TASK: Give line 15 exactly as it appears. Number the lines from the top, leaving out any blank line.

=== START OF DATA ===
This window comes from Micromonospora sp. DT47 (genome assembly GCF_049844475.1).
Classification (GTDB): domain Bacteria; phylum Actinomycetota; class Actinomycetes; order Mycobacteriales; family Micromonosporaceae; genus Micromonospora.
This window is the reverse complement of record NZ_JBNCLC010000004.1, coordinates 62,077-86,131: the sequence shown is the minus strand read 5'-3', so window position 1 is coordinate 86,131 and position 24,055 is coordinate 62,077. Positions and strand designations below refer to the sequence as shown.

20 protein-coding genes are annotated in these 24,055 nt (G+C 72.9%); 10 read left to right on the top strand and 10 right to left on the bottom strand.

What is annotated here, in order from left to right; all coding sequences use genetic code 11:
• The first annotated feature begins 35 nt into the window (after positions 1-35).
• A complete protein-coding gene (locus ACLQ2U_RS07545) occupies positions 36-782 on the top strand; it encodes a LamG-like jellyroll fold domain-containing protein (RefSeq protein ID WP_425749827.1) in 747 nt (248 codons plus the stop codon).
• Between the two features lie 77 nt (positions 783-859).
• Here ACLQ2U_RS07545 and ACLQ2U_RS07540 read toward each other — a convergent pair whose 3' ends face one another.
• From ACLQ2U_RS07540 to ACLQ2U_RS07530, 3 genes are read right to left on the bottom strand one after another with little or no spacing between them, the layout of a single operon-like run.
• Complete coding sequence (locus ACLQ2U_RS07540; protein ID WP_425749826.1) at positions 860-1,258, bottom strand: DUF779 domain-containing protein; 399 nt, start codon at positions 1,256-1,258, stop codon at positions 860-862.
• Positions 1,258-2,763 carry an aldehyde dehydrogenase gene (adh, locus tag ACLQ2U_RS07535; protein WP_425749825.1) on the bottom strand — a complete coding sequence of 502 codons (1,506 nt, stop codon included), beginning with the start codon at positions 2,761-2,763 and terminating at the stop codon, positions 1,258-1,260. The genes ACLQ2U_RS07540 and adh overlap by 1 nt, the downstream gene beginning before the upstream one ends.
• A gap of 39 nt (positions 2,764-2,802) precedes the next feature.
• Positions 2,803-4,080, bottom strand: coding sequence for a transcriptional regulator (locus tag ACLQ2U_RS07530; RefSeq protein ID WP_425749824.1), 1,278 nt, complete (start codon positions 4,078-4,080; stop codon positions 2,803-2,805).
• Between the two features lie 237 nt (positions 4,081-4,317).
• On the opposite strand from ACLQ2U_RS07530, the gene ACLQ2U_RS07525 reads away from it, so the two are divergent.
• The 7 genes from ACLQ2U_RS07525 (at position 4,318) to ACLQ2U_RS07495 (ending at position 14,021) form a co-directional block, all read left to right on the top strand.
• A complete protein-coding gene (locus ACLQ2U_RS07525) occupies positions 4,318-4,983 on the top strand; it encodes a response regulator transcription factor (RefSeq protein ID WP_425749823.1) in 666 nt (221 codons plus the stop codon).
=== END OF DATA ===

• Between the two features lie 237 nt (positions 4,081-4,317).